Applying the independent investor test to the facts of Exacto Spring, Posner found that Exacto Spring Corporation paid its employee a reasonable salary. Citing the Tax Court’s findings,Posner noted that the corporation paid its employees an average of $1.15 million in the years in question30 and that the corporation earned about $1 million after deducting the employee’s salary.31 While the IRS’s experts concluded that “investors in a firm like Exacto [Spring] would expect a 13 percent return on their investment,”32 Posner highlighted that equity investment in Exacto Springin fact yielded 20 percent per year, or $1 million.33 Because a 20 percent return ($1 million in earnings) on equity exceeds the benchmark 13 percent (which implies roughly $650,000 in earnings) of the independent investor test, Posner found that the salaries paid by Exacto Spring were reasonable.34

The independent investor test’s appeal is obvious. Rather than wrestling with a laundry list of factors, the IRS and judges ask one question: What is equity’s required return? If the rate of return exceeds a threshold that would satisfy an “independent investor” (as it did in Exacto Spring), then the salary is presumptively reasonable. And if equity’s return falls short of the benchmark, then the salaries paid to owner/employees likely reflect disguised dividends.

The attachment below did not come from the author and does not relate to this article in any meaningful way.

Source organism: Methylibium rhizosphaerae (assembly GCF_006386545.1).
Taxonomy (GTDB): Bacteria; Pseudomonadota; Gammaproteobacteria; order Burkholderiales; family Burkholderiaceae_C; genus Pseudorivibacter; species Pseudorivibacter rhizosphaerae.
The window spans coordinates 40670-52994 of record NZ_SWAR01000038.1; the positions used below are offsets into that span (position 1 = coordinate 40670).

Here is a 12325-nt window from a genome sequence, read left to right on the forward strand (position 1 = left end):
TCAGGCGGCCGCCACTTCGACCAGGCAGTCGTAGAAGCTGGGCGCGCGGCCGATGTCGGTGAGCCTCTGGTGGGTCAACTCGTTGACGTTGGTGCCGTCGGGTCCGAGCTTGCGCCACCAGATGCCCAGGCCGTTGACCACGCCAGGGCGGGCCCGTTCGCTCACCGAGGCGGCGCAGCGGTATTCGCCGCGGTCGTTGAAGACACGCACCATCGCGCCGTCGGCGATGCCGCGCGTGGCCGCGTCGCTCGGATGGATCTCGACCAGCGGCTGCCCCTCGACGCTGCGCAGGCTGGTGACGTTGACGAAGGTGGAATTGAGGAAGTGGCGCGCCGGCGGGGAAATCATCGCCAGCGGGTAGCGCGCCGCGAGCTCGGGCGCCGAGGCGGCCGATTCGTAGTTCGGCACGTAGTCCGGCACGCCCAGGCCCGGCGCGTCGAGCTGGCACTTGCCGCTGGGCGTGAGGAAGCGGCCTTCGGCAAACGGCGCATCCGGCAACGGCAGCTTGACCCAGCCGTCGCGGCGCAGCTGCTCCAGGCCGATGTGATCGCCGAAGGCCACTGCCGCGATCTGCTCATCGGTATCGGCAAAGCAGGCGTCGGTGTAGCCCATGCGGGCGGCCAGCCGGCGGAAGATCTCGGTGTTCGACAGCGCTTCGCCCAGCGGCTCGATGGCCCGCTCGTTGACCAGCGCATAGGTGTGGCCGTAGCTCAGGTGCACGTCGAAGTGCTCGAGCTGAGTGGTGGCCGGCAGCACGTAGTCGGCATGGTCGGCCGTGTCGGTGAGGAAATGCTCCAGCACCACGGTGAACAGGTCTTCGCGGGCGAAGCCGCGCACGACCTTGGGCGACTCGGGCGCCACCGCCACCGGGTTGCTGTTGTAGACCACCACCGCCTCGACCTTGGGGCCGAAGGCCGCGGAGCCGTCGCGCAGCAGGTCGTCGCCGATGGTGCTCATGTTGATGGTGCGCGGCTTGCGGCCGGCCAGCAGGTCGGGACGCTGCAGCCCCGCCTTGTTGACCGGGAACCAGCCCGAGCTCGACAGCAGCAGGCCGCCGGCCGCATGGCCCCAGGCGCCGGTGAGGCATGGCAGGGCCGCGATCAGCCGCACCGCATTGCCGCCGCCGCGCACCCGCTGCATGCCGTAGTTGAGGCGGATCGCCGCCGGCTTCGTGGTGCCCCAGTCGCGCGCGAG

With this quantum leap in simplicity over the preexisting test, it is no surprise that the independent investor test Posner developed in Exacto Springhas been influential. It has been cited almost one hundred times in law reviews—a blockbuster case by corporate tax standards.35 It is the principal case for teaching the meaning of “reasonable” salary in two of the most prominent casebooks on federal income taxation.36

B.    The Flaws of the Independent Investor Test

But the independent investor test is flawed in practice. Given the high volatility of returns on equity, there will be many opportunities for closely held companies to disguise dividends as salary but still have a court find those salaries presumptively reasonable. As a result, Exacto Spring’s independent investor test fails at its primary function—distinguishing disguised dividends from salary. It gives equity a high return without any volatility, transferring the volatility to salaries and other fixed claims.

The independent investor test as applied in Exacto Springtreats salary, and not equity, as a “residual” claim to excess or deficient corporate profits. Once Exacto Spring Corporation hits its benchmark return for equity, it can funnel all returns into salary and maintain the presumption of reasonability for that salary. If Exacto Spring’s profits fall short of the benchmark equity return with its existing salary structure, by contrast, then it must decrease the salaries it pays in order to maintain the same presumption. The variability in Exacto Spring’s business turns into variability in the salaries it pays rather than variability in the returns earned by its equity holders. Ordinarily, however, it is equity that bears this underlying risk. As a result, the independent investor test produces radically different outcomes for determining a reasonable salary when a business experiences ordinary volatility.